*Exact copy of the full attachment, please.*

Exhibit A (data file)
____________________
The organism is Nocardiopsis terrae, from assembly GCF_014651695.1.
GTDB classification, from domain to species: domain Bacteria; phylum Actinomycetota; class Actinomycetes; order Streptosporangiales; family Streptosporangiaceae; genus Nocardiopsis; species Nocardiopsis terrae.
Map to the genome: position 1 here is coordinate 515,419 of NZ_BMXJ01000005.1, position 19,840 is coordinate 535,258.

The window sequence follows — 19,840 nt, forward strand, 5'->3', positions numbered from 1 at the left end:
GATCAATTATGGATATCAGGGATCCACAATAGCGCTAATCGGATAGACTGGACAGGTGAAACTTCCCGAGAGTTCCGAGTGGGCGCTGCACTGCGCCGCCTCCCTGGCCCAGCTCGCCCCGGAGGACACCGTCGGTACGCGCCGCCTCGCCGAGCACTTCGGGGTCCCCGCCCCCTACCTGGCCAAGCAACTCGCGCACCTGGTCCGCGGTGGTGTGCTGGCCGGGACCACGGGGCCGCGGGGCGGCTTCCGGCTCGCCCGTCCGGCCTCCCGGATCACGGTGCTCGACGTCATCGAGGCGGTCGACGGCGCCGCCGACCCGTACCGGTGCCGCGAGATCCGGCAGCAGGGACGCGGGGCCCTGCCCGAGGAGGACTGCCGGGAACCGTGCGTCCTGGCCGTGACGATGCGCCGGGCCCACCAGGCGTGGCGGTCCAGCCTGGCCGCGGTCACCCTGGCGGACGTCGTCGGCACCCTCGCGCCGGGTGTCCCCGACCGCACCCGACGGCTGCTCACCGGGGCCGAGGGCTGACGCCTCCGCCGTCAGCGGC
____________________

The organism is Nocardiopsis terrae, from assembly GCF_014651695.1.
GTDB classification, from domain to species: domain Bacteria; phylum Actinomycetota; class Actinomycetes; order Streptosporangiales; family Streptosporangiaceae; genus Nocardiopsis; species Nocardiopsis terrae.
Map to the genome: position 1 here is coordinate 515,419 of NZ_BMXJ01000005.1, position 19,840 is coordinate 535,258.

The window sequence follows — 19,840 nt, forward strand, 5'->3', positions numbered from 1 at the left end:
GATCAATTATGGATATCAGGGATCCACAATAGCGCTAATCGGATAGACTGGACAGGTGAAACTTCCCGAGAGTTCCGAGTGGGCGCTGCACTGCGCCGCCTCCCTGGCCCAGCTCGCCCCGGAGGACACCGTCGGTACGCGCCGCCTCGCCGAGCACTTCGGGGTCCCCGCCCCCTACCTGGCCAAGCAACTCGCGCACCTGGTCCGCGGTGGTGTGCTGGCCGGGACCACGGGGCCGCGGGGCGGCTTCCGGCTCGCCCGTCCGGCCTCCCGGATCACGGTGCTCGACGTCATCGAGGCGGTCGACGGCGCCGCCGACCCGTACCGGTGCCGCGAGATCCGGCAGCAGGGACGCGGGGCCCTGCCCGAGGAGGACTGCCGGGAACCGTGCGTCCTGGCCGTGACGATGCGCCGGGCCCACCAGGCGTGGCGGTCCAGCCTGGCCGCGGTCACCCTGGCGGACGTCGTCGGCACCCTCGCGCCGGGTGTCCCCGACCGCACCCGACGGCTGCTCACCGGGGCCGAGGGCTGACGCCTCCGCCGTCAGCGGC